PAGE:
write. Erases are very much slower than writes, thus the performance
degradation. But wear leveling basically creates "fragmentation". That
being said you should never run a defragment utility as the
"fragmentation" is at the physical block layer not the logical I/O block
level. This is something only the drives firmware can correct. MLC
drives are far more susceptible to this degradation than SLC drives.
Current benchmarks suggest that there will be an initial dip in
performance but the drive tends to adapt once every bit has been written
to at least once. Also, this is not irreparable damage like the bit
level write cycle lifespan. You can "wipe" the drive and return it to
like new condition. Your mileage will vary on when this is necessary.
Intel suggests to either "write big" or "write small" across the entire
drive in order to synthetically defrag the drive, but empiric results
show there is a tipping point and the drive should be erased. Again this
is aimed more at MLC SSDs.

There is also a function called Trim that is only implemented at the OS
level beginning with Windows 7 and Server 2008 R2, but firmwares have
only recently become available that implement trim. This helps reduce
the fragmentation described above, but only applies to individual files.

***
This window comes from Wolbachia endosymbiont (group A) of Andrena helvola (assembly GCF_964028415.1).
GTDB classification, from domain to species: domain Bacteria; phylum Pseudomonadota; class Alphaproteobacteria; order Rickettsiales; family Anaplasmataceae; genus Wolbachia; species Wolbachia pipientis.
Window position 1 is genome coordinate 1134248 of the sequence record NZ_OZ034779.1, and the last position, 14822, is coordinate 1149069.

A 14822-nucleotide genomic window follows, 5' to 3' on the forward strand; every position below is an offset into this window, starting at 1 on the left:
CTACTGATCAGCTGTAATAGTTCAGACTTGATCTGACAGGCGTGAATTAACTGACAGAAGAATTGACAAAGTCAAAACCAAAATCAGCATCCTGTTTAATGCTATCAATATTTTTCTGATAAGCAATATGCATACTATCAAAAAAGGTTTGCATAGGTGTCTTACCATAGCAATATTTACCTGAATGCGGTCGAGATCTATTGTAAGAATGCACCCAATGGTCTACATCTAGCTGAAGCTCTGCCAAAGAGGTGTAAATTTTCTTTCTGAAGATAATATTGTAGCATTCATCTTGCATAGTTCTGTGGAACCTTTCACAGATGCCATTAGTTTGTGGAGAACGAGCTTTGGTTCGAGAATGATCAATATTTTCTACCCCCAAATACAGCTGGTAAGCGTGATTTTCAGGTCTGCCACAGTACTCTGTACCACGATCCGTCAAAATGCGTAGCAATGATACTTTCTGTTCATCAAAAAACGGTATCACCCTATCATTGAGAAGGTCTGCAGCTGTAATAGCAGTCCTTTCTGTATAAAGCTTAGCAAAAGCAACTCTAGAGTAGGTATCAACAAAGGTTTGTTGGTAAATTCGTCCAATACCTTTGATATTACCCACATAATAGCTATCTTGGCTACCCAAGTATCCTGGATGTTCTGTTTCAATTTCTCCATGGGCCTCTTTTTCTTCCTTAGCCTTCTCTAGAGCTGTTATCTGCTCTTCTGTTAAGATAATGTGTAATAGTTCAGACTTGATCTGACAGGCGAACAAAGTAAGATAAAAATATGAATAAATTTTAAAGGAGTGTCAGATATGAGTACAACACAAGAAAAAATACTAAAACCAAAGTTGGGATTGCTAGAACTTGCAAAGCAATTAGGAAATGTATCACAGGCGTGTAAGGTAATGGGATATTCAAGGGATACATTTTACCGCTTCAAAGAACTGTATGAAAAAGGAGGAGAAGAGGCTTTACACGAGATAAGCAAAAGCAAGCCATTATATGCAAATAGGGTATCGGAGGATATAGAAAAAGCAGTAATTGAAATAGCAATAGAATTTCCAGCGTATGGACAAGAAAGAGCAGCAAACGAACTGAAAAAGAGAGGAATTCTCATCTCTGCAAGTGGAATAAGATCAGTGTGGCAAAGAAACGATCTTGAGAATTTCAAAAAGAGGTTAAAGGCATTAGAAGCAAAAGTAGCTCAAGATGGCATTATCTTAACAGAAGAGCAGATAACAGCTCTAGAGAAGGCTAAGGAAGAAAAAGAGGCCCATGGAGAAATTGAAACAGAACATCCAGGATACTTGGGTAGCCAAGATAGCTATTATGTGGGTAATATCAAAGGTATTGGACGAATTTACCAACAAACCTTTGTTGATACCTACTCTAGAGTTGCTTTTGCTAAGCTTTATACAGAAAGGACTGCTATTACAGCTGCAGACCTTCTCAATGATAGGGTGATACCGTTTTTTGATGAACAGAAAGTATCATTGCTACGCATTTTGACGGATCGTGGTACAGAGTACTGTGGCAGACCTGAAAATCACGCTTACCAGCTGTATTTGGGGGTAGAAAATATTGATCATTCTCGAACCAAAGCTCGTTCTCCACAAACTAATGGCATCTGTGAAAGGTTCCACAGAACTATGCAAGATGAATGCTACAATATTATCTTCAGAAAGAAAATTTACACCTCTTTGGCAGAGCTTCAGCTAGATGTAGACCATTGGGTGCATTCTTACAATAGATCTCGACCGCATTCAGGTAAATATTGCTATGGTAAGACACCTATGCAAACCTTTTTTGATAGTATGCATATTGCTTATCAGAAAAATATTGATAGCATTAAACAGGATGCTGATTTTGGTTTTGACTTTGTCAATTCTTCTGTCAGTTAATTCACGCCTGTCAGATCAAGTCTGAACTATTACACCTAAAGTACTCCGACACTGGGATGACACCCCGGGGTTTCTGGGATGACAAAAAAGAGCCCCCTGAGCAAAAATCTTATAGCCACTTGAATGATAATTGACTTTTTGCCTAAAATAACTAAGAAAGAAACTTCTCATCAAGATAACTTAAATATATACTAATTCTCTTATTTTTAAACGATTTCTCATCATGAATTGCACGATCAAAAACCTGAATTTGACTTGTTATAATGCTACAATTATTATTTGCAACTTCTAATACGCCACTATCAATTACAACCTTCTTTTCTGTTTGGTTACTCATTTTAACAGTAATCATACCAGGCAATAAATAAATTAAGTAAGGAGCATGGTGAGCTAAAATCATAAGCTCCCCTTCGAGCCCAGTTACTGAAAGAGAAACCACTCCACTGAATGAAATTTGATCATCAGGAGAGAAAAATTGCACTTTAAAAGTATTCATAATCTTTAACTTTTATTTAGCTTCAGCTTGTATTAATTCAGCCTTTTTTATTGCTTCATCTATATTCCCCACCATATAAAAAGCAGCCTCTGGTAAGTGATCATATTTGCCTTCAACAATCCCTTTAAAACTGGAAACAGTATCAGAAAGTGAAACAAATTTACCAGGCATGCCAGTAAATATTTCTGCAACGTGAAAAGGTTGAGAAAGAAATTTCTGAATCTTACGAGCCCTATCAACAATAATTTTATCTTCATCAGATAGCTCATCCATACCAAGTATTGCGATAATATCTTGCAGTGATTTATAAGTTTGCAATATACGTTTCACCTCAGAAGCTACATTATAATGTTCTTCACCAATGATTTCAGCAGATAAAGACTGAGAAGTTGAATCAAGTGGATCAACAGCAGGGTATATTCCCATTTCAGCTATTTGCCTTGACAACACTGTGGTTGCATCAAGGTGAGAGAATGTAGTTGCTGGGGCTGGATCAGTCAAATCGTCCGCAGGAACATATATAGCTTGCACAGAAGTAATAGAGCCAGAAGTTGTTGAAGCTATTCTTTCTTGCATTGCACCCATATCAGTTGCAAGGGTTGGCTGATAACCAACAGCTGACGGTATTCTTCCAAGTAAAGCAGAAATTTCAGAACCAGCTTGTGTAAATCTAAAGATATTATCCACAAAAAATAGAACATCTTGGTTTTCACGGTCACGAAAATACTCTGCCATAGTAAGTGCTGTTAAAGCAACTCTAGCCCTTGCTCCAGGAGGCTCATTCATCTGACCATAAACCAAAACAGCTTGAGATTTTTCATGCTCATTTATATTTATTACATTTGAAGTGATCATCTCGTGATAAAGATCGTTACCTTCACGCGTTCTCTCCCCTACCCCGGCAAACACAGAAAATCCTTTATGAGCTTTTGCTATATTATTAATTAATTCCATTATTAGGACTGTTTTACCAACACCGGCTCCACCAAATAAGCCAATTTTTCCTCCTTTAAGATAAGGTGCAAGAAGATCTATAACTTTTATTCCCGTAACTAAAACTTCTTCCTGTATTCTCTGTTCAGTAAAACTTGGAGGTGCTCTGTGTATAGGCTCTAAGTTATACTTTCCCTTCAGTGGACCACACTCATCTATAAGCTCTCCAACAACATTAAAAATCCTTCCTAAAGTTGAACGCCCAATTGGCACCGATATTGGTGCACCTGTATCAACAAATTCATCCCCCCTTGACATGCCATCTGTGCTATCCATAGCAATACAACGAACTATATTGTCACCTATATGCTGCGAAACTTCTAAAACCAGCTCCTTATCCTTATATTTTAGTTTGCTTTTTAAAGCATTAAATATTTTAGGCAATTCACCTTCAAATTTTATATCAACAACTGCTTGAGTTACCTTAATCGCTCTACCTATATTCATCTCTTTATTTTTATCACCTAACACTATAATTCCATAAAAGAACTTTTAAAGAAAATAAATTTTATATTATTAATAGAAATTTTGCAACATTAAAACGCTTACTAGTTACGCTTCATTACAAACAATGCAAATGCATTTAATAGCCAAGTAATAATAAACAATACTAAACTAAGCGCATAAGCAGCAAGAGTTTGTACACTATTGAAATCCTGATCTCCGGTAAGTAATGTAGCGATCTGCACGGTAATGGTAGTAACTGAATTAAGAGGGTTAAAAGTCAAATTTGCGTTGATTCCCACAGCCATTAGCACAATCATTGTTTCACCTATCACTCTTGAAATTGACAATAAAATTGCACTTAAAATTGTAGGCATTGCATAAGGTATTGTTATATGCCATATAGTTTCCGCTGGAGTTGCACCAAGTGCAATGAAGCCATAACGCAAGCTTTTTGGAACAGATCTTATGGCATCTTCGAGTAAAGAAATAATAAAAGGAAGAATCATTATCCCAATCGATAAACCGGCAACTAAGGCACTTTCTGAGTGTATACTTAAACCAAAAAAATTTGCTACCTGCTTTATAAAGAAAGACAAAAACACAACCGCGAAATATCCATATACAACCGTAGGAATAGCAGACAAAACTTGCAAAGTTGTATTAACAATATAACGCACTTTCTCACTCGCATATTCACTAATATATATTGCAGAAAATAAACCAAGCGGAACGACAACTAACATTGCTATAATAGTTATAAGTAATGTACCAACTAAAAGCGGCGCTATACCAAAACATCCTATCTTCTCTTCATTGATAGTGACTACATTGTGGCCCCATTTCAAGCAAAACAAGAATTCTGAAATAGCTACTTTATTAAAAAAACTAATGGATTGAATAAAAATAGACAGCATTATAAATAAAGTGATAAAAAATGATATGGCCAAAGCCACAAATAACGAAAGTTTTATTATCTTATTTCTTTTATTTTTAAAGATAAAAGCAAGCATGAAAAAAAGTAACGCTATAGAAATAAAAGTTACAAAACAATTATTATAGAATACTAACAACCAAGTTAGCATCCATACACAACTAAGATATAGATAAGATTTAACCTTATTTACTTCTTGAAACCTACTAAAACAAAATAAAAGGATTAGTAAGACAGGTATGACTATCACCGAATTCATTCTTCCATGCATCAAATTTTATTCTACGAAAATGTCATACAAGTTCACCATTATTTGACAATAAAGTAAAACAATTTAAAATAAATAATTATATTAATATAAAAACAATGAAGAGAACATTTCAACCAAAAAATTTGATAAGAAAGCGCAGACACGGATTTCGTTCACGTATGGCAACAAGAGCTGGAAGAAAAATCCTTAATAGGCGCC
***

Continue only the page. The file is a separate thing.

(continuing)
This is of most benefit when using an SSD as the OS drive as Windows
tends to do a lot of random writes in the background. If an SSD is
hosting an SQL .mdf file then any writes to the database still occur
within the same file, so trim is no help here. You will eventually have
to resurrect the drive, but hey that's good practice to ensure backup
integrity.

Most of this degradation talk is irrelevant as, and this part is really
important, a degraded disk will still slaughter a conventional disk!

Now what about endurance in the enterprise over time. You can write 100
GB of data per day to a 128 GB SSD and the drive will last over 100
years. That assumes 100% efficienct write leveling, but still, I think
we're ok here.

What about an absolute worst case scenario? And I mean something really
obnoxiously super stupid! I did a quick back of the envelope calculation
continuously writing to that same drive at 170 MB/sec 24/7. We assume
100% perfect wear leveling which means we need to fill the disk 1
million times to get to the write endurance limit. So making sure to
convert all the appropriate units 1 million (write endurance) x 64GB
(capacity) divided by 170M bytes / sec gives the endurance limited life
in seconds. That's a meaningless number, which needs to be divided by
seconds in an hour, hours in a day etc etc to give...

The end result is 24.4 years!